There is a pressing need to build the capacity of communities to follow the guidelines of the American Academy of Pediatrics to screen all children for ASD at 18 and 24 months (Johnson &Myers, 2007) as research indicates that earlier intervention maximizes outcomes. In response to PA-10-158, the overarching purpose of this investigation is to validate the effectiveness of a new automated online version of the Early Screening for Autism and Communication Disorders- the "Smart ESAC," that uses smart technology to seamlessly transition from 10 broadband questions about communication delay to 20 autism-specific questions for children who screen positive on the initial broadband screen. The Smart ESAC is designed as a universal screen for communication delays and ASD at 12 and 18 months of age. We will conduct a large-scale longitudinal study of the validity of the Smart ESAC through community primary care providers (PCPs) in the Florida panhandle, which offers small urban and rural healthcare settings and diversity in race, ethnicity, and socioeconomic level. We will also study family engagement in screening and diagnosis to improve health disparities. We will recruit up to 32 PCPs who will implement screening with 8,424 infants at 12 months of age and follow these children longitudinally over the 5 years of this project. We will invite families to participate in diagnostic evaluations for all children who screen positive and randomly selected children with a negative screen to detect about 842 children with communication delays and about 84 children with ASD. This longitudinal study will address the following specific aims:
Aim 1. To study the established cutoff points and estimate sensitivity, specificity, and discrimination for the Smart ESAC at 12 and 18 months in predicting communication delay or red flags for autism at 12 and 18 months, and in predicting distally a best-estimate diagnosis of ASD at 18-24 and 30-36 months;
Aim 2. To study individual items and underlying dimensions of the constructs measured by the Smart ESAC using factor analysis and item response theory to determine the number of factors and differential item function within factors, to ultimately predict diagnostic outcome;
and Aim 3. To identify barriers in community settings that impede the screening and referral process and culturally sensitive strategies that function to improve this process. The expected outcomes of the proposed research will have a significant impact on early detection of communication disorders and ASD through documentation of the accuracy of a new promising universal automated screening tool for infants and toddlers. This study will also impact family engagement in community screening processes through the development of a manualized engagement intervention based on Motivational Interviewing and family-centered strategies. Findings will also contribute one of the largest and youngest samples of infants and toddlers identified in primary care, with the potential of lowering the age to screen for communication delay and ASD to 12 months, which will have important implications for earlier access to intervention and immediate implementation in community settings.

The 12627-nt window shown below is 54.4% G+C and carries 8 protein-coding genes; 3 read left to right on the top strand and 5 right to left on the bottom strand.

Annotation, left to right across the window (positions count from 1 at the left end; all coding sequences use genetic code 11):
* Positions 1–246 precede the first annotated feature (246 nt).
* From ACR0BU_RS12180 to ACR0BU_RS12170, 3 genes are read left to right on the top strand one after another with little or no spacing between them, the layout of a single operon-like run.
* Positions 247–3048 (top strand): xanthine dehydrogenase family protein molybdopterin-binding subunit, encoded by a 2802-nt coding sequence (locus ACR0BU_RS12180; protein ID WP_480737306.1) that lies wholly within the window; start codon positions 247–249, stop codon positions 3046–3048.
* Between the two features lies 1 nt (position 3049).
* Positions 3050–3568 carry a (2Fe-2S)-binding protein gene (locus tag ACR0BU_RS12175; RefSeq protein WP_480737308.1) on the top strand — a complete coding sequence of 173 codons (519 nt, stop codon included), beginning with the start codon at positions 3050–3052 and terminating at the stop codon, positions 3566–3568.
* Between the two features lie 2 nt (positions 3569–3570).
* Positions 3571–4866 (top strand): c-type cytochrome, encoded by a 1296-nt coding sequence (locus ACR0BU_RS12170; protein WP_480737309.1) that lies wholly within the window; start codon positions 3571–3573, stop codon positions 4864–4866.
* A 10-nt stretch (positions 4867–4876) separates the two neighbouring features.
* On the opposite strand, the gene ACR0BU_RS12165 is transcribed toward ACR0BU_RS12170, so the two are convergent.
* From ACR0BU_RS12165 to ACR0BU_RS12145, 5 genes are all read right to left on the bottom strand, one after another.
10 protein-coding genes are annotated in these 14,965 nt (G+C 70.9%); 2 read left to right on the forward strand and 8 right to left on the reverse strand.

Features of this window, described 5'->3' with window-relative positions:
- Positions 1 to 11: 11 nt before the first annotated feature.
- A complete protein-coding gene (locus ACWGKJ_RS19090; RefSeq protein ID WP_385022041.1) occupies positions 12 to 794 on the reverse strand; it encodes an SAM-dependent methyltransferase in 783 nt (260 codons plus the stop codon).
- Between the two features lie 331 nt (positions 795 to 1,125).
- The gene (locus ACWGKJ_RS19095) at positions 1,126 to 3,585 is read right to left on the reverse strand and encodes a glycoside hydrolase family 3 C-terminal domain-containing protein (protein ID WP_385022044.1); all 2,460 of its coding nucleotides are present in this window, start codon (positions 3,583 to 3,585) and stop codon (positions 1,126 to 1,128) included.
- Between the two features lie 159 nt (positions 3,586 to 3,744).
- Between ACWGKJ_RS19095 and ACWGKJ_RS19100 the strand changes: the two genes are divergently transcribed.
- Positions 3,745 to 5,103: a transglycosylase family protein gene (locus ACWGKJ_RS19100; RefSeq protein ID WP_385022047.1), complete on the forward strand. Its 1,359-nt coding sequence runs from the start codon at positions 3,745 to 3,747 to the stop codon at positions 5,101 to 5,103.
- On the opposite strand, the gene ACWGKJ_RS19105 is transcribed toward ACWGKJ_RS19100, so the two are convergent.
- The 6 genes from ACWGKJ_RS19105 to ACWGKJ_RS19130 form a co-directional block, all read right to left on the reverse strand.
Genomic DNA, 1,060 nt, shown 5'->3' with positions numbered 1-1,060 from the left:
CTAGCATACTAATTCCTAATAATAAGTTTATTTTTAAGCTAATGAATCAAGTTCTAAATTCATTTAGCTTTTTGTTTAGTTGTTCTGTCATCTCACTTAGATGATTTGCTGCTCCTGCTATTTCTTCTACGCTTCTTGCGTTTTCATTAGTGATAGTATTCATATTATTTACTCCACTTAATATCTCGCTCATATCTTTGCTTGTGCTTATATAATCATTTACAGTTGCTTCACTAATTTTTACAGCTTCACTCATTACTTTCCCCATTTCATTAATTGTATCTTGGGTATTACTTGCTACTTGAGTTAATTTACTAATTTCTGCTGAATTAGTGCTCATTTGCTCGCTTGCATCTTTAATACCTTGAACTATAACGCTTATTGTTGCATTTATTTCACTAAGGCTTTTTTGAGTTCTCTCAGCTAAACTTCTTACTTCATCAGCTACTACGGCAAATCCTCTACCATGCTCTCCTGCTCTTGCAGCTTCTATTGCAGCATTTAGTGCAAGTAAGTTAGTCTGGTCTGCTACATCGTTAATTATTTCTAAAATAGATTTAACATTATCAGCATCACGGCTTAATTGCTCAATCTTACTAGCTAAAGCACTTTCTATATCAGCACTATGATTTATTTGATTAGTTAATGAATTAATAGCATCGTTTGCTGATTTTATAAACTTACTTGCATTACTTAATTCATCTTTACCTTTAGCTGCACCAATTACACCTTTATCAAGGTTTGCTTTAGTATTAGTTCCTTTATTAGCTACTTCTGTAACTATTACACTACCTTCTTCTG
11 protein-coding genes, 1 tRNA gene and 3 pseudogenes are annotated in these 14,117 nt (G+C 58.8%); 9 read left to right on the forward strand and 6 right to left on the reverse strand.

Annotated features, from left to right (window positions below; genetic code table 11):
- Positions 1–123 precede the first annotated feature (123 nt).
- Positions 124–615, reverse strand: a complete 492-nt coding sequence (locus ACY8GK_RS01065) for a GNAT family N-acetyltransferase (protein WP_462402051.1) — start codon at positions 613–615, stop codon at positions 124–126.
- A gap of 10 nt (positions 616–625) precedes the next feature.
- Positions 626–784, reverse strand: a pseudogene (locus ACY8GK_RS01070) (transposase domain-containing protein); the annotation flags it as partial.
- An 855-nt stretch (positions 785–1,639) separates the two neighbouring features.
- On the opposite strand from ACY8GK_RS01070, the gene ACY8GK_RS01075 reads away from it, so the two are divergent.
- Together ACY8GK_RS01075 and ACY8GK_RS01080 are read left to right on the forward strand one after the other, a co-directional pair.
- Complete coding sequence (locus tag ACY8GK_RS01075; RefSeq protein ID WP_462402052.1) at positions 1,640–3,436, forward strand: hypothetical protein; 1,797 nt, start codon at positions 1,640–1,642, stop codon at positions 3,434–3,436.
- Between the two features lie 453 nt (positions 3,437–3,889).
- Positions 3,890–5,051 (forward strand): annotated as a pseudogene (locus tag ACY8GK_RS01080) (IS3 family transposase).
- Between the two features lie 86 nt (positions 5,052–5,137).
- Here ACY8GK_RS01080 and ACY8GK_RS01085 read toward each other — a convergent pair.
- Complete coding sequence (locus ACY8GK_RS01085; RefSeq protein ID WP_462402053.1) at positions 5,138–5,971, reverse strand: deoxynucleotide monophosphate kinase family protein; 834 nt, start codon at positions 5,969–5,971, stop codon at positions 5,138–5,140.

Public Health Relevance

The overarching purpose of this research investigation is to validate the effectiveness of a new automated online version of the ESAC- the Smart ESAC, that uses smart technology to seamlessly transition from 10 broadband questions about communication delay to 20 autism-specific questions for children who screen positive on the initial broadband screen. The expected outcomes of this study have a significant impact on early detection of communication disorders and ASD by documenting the accuracy of a new promising universal automated screening tool for infants and toddlers. This study will also impact family engagement in community screening and diagnosis through the development of a manualized engagement intervention based on Motivational Interviewing and family-centered strategies. Findings will advance science by providing researchers with a method for recruiting a community sample, allowing for research at younger ages, which could accelerate genetic, biomedical, and intervention research. Findings will also contribute one of the largest and youngest samples of infants and toddlers identified through community-based screening in primary care settings, with the potential to lower the age of screening for communication delay and ASD to 12 months, which will have important implications for earlier access to intervention and more immediate implementation in community settings.

Agency
National Institute of Health (NIH)
Institute
Eunice Kennedy Shriver National Institute of Child Health & Human Development (NICHD)
Type
Research Project (R01)
Project #
1R01HD078410-01
Application #
8614434
Study Section
Child Psychopathology and Developmental Disabilities Study Section (CPDD)
Program Officer
Kau, Alice S
Project Start
2014-01-01
Project End
2018-12-31
Budget Start
2014-01-01
Budget End
2014-12-31
Support Year
1
Fiscal Year
2014
Total Cost
$510,505
Indirect Cost
$95,561
Name
Florida State University
Department
Internal Medicine/Medicine
Type
Schools of Medicine
DUNS #
790877419
City
Tallahassee
State
FL
Country
United States
Zip Code
32306